Academic journal article Public Personnel Management

Determinants of Turnover Intention of Social Workers: Effects of Emotional Labor and Organizational Trust

Academic journal article Public Personnel Management

Determinants of Turnover Intention of Social Workers: Effects of Emotional Labor and Organizational Trust

Article excerpt

Introduction

Employee turnover has been a critical issue of human resource management (Cotton & Tuttle, 1986; Griffeth, Horn, & Gaertner, 2000; Porter & Steers, 1973). Although recruiting competent employees is critical to building an effective workforce, of equal or even greater importance is retaining those employees. Employee turnover is not only the loss of human capital of an organization but also the loss of institutional knowledge of the organization. That is, when an employee leaves an organization, the intangible knowledge that he or she learned from the organization is also lost. To attain comparable personnel, the organization should invest substantial resources such as recruiting efforts and training costs (Balfour & Neff, 1993). The retirement wave of the baby boom generation is inevitable to some extent because it is generated from the demographic change. However, from a management perspective, the voluntary turnover of younger generations needs to be managed.

Although the retention of competent workers is critical in all organizations, retaining social workers in nonprofit organizations is especially important because they mainly determine the quality of the social services (H. Kim & Stoner, 2008; Mor Barak, Nissly, & Levin, 2001; Watson & Abzug, 2010). This research focuses on the turnover intention of social workers in South Korea, where the inferior working environment has been an issue. According to Son, Park, Son, and Kim's (2015) study, the percentage of Korean social workers having turnover intention is 63.5%, which is much higher than that of the United States (43.2%) and New Zealand and Australia (28.9%). The 2015 Statistical Yearbook of Social Workers in Korea reports that 60% of social workers already experienced turnover more than once, and one third of them plan to leave the current organization (Choi, Son, & Shin, 2015). The main reasons for the high turnover of social workers include low salary level, heavy workload, emotional labor, low-quality relationship with supervisor, and lack of communication (Choi et al., 2015). Especially for emotional labor, during frequent contacts with service recipients, social workers in Korea often experience violence from them. According to the survey by the National Human Rights Commission in Korea, among social workers who responded to the survey, 28.9% heard violent language from service clients and 14.3% experienced physical assault (National Human Rights Commission of the Republic of Korea, 2013). Because of the inferior work environments, several social workers committed suicide in 2013, which received national attention. However, the situation has not much improved and few relevant studies exist.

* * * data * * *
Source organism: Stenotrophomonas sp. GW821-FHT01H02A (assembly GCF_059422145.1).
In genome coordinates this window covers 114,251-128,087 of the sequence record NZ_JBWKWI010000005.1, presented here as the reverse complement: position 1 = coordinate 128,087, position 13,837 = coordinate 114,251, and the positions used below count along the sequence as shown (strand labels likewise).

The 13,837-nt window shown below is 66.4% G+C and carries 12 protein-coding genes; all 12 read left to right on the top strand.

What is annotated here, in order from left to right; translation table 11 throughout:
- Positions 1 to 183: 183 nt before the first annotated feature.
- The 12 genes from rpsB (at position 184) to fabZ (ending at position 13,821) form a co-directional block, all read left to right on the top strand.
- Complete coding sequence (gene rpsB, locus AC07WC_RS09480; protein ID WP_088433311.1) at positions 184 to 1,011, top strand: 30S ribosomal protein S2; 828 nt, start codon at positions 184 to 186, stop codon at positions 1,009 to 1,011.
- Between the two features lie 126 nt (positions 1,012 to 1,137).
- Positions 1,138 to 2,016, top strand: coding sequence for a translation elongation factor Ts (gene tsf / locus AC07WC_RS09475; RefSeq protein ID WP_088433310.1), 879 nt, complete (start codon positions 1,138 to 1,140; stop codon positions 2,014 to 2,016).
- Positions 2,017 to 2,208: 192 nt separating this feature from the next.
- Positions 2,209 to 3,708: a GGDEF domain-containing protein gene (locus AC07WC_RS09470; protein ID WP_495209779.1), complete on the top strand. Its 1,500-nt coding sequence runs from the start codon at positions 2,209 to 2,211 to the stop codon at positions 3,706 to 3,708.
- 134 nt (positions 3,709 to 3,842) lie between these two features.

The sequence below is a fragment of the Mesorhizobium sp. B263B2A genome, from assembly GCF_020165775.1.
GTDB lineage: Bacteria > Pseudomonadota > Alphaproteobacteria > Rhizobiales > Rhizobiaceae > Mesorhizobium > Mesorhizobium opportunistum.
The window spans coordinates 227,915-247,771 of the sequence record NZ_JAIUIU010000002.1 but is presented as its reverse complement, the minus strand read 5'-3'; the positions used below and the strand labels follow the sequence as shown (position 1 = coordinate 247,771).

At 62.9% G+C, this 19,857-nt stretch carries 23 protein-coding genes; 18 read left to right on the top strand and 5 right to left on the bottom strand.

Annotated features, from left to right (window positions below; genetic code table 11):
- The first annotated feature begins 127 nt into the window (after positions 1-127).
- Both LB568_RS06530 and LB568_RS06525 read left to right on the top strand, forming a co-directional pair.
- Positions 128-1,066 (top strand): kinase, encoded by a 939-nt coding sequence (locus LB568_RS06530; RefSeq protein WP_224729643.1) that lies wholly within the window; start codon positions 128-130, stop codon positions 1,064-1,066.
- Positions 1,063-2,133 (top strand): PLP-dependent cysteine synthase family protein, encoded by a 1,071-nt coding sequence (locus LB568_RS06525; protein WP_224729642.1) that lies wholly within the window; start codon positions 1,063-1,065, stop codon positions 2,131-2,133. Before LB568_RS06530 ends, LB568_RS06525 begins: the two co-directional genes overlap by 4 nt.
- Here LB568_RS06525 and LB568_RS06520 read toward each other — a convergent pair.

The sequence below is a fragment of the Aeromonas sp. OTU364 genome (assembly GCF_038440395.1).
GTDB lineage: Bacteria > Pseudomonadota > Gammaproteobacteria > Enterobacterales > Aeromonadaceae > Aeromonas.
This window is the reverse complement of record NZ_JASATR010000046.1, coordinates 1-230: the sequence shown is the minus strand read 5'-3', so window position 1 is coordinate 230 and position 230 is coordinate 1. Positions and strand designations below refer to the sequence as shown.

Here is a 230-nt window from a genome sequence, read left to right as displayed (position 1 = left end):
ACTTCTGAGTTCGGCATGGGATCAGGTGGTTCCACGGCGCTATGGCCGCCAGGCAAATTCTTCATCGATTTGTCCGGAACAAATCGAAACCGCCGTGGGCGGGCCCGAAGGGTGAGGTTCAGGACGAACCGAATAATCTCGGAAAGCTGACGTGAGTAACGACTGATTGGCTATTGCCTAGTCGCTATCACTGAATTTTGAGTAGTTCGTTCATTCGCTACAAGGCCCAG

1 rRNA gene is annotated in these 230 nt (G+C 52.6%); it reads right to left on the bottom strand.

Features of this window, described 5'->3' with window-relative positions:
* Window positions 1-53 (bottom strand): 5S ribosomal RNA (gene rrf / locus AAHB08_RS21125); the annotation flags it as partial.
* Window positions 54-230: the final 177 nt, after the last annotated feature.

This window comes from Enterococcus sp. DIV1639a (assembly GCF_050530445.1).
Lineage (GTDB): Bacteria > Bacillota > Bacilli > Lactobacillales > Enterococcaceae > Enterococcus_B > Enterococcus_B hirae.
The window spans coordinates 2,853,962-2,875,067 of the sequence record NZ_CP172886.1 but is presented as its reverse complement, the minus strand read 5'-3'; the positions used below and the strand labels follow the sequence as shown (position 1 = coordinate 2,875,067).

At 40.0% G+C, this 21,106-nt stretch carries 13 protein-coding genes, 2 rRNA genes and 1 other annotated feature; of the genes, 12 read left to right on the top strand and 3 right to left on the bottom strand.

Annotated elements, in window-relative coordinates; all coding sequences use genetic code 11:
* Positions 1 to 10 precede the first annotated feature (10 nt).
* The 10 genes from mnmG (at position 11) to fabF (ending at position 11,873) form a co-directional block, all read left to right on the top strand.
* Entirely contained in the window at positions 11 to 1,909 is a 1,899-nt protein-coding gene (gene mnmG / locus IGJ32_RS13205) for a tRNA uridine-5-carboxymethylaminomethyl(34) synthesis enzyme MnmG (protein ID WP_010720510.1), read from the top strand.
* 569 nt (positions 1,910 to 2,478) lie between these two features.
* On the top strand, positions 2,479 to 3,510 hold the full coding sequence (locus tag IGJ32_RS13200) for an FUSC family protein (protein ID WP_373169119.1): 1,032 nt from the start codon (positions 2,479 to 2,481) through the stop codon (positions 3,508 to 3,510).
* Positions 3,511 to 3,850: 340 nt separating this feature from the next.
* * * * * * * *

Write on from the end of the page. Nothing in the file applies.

This research seeks to fill the gap by demonstrating what factors influence turnover intention of social workers as well as providing managerial prescriptions to retain them. Thus, the main research questions include the following:

Research Question 1 : What factors affect turnover intention of social workers?

Research Question 2: Which factors are worthwhile to obtain the attention of social welfare organizations to retain their employees?

Although there are many factors to consider, including raising salaries and improving the overall working environment, most nonprofit organizations in Korea suffer from financial hardship, which prevents resolving some issues in a short period of time. Accordingly, this research pays attention to the two factors that can be leveraged by managerial efforts without much financial investment: emotional labor and trust in organizations. Defined as the management of one's own emotions to achieve organizational goals (Roh, Moon, Yang, & Jung, 2016), emotional labor characterizes the tasks of social workers in that most of them are regularly in contact with service clients. Trust is understood as the willingness to be vulnerable to a certain entity even without the means of monitoring or control (Mayer, Davis, & Schoorman, 1995), and considerable research demonstrates its importance as a valuable managerial resource (e. …

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